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Preset: busy

It feels like a version of talking about the weather. But there’s a social game going on too…

“I’ve got a lot going on, and I have stuff to show up for, and things are going well for me, and I’m legit, and I’m, and I’m … “

Without me even saying it explicitly, you see the game going on there. As an extension of that interaction, most everyone we talk to is “crazy busy”, “slammed”, “up against it”, or even “fucked.”

It seems like a hell of a preset: busy.

What happens when we’re rushing, over scheduling, showing up late, canceling appointments, rescheduling them, etc etc?? In my experience, it tends to mean that reactivity is the general state of things.

When we reject the cult of busy, we at least have the chance to reclaim our preset, and choose a different story to tell ourselves about time and the way we show up.

When we say we’re busy, we’re really just justifying ourselves in a space. The thing is, busy often infects our ability to ever be in a place fully. We can still achieve without being busy. We could just be…

… effective.

… potent.

… inspired.

… focused.


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More more more

For a capitalist economy to be considered healthy, it always has to be growing.

More more more.

Even a hedonist like me has to acknowledge that the doctrine of “more more more” is not only a bizarre way to measure success, it’s also unsustainable on a personal level.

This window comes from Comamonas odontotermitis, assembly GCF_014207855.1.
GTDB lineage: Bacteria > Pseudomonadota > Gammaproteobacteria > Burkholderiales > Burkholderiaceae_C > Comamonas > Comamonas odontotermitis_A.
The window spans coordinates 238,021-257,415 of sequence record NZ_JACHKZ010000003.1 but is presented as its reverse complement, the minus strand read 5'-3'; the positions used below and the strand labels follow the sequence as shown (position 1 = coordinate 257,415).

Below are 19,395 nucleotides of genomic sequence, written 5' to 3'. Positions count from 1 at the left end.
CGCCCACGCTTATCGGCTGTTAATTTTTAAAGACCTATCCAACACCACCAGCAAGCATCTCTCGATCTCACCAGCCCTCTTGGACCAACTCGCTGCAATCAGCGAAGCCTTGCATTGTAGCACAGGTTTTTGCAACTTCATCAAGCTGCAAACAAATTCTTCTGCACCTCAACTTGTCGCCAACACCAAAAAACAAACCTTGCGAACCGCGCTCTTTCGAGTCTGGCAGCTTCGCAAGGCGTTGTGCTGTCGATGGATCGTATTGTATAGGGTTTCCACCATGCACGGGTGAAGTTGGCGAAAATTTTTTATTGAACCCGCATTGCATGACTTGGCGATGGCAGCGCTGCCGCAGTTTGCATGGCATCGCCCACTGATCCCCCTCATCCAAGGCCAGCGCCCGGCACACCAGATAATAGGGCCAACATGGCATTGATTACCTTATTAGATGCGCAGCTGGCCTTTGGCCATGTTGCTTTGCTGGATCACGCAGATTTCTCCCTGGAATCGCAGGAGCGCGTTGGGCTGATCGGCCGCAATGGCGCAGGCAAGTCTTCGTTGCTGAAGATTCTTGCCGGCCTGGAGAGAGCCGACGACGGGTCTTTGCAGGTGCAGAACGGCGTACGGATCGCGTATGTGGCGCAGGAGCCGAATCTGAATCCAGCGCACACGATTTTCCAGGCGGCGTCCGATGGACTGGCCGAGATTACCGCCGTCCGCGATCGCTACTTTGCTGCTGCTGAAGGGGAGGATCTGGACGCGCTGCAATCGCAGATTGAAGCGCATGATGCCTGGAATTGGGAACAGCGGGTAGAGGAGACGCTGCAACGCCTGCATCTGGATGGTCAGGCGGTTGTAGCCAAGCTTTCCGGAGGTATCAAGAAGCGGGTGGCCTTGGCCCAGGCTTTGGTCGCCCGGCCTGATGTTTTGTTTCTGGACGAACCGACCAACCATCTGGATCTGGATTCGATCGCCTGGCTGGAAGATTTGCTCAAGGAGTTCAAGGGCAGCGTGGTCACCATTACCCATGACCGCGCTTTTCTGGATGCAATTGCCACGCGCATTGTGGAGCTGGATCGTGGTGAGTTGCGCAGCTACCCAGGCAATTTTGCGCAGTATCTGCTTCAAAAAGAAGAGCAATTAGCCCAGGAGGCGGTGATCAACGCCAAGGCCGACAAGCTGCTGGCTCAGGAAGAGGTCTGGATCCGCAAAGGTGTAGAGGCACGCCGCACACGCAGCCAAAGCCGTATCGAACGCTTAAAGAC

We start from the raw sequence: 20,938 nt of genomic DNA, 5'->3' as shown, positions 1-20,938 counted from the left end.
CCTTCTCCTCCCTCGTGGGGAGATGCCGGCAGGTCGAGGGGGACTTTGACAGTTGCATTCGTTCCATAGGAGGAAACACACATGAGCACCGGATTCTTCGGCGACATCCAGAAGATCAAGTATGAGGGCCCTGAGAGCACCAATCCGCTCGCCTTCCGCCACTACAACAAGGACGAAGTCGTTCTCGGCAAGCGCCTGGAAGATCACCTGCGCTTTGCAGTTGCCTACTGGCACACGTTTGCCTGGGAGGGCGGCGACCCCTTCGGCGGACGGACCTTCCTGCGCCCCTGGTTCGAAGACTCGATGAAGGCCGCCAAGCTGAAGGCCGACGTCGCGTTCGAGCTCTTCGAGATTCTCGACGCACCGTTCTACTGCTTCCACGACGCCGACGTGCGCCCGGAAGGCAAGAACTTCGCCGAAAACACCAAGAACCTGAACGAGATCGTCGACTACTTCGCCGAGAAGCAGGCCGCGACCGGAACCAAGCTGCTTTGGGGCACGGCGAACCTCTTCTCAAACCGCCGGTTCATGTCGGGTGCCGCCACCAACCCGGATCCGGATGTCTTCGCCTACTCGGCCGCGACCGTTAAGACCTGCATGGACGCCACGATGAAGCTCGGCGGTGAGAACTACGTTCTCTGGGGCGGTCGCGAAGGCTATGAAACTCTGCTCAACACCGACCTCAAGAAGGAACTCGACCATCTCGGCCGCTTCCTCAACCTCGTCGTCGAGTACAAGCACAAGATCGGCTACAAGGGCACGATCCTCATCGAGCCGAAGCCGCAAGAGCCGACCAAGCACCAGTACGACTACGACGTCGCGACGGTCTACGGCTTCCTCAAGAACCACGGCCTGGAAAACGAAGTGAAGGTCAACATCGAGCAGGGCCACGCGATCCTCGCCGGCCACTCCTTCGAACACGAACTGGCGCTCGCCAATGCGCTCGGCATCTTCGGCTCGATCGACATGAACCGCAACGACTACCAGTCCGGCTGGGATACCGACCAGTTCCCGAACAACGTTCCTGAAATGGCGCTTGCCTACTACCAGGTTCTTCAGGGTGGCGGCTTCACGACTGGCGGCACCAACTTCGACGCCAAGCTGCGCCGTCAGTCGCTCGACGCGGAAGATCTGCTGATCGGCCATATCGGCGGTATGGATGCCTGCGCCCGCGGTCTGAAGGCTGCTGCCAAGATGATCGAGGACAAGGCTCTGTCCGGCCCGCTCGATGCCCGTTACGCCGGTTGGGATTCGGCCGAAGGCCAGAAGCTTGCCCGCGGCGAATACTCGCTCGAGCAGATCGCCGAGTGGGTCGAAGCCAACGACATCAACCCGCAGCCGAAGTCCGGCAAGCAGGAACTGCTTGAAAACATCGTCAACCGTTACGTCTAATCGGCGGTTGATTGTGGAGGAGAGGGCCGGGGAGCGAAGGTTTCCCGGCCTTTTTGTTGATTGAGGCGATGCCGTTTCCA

Capitalist economies need to grow, but we don’t really need more¬†resources or things just because the calendar flipped over.

The reality is that capitalism (not mercantilism) without proper social investment is the most tantalizing of races to the bottom. Nations like Norway are a perfect example of ways to use economies as a springboard for education, infrastructure, and better systems, not just higher GDP.

I’m not ragging on commerce, but I am saying that our system relies on our merciless consumption.

What’s good for America’s economy is not necessarily good for us or our families, and that disconnect is more evident now than ever.

GDP means nothing to our households or communities.

And more doesn’t mean more if we’re being real about what we need. It means too much.

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